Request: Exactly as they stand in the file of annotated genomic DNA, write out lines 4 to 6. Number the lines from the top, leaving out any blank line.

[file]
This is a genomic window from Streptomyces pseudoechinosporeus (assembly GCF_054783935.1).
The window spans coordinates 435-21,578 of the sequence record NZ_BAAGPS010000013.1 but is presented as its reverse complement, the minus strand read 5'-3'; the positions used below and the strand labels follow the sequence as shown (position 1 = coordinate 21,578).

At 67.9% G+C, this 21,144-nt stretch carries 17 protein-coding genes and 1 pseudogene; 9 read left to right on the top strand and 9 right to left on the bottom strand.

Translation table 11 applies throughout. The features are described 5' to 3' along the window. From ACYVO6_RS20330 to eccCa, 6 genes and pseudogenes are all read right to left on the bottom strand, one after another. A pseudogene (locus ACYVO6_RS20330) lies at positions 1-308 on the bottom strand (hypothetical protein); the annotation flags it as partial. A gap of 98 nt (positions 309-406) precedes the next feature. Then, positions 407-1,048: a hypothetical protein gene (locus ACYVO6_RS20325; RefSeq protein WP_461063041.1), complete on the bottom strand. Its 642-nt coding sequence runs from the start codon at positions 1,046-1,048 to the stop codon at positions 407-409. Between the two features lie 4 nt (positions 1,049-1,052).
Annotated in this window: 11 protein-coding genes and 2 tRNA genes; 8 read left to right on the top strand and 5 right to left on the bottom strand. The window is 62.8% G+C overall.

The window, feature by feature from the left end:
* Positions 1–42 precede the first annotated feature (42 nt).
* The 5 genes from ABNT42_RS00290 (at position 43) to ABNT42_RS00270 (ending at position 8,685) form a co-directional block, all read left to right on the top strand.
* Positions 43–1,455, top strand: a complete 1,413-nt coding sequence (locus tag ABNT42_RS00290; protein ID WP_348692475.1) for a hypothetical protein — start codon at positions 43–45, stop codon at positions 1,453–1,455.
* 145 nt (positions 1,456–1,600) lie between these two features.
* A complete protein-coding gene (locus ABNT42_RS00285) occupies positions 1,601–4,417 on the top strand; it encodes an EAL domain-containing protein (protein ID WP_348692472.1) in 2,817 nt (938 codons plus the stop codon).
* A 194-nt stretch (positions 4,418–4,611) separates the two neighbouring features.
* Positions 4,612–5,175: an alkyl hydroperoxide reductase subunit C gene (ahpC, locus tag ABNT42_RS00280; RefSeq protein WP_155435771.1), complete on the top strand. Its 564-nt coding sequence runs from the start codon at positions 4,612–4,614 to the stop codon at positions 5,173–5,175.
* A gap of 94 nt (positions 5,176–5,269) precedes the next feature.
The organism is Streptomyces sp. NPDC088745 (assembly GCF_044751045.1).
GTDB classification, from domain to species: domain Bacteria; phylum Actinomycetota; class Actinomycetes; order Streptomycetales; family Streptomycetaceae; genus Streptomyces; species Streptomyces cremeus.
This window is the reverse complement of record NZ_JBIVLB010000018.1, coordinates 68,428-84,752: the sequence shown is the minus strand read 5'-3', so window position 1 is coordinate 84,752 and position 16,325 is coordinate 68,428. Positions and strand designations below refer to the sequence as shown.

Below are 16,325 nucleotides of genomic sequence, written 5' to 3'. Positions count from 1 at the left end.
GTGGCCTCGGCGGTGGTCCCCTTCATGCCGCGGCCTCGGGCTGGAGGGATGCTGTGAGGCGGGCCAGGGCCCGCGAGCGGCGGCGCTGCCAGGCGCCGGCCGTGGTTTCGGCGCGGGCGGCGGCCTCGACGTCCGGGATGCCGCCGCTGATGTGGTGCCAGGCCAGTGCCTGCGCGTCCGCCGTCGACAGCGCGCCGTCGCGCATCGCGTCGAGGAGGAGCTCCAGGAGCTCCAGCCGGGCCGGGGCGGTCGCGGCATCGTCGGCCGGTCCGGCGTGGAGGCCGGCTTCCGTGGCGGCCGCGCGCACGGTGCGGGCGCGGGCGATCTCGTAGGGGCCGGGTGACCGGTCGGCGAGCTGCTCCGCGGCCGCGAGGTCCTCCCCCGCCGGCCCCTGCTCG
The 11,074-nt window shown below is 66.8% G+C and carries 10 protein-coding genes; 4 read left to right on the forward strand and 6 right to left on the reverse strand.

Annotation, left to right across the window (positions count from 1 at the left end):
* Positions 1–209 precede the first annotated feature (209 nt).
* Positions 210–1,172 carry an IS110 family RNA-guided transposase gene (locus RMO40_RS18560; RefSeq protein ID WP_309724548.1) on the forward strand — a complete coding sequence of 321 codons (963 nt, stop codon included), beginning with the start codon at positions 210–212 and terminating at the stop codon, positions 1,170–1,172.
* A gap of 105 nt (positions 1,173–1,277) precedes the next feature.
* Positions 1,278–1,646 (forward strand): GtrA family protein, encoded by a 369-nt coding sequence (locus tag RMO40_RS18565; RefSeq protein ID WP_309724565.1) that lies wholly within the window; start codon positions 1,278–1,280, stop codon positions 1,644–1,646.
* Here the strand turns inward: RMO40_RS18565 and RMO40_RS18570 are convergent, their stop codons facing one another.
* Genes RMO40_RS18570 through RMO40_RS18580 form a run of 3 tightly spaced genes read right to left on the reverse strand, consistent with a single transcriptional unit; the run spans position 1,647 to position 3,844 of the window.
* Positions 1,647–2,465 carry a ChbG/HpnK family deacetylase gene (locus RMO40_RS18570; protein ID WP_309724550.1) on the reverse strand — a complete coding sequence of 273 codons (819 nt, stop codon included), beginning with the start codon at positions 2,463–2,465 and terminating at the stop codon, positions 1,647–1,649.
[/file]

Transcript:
Translation table 11 applies throughout. The features are described 5' to 3' along the window. From ACYVO6_RS20330 to eccCa, 6 genes and pseudogenes are all read right to left on the bottom strand, one after another. A pseudogene (locus ACYVO6_RS20330) lies at positions 1-308 on the bottom strand (hypothetical protein); the annotation flags it as partial. A gap of 98 nt (positions 309-406) precedes the next feature. Then, positions 407-1,048: a hypothetical protein gene (locus ACYVO6_RS20325; RefSeq protein WP_461063041.1), complete on the bottom strand. Its 642-nt coding sequence runs from the start codon at positions 1,046-1,048 to the stop codon at positions 407-409. Between the two features lie 4 nt (positions 1,049-1,052).
Annotated in this window: 11 protein-coding genes and 2 tRNA genes; 8 read left to right on the top strand and 5 right to left on the bottom strand. The window is 62.8% G+C overall.

The window, feature by feature from the left end: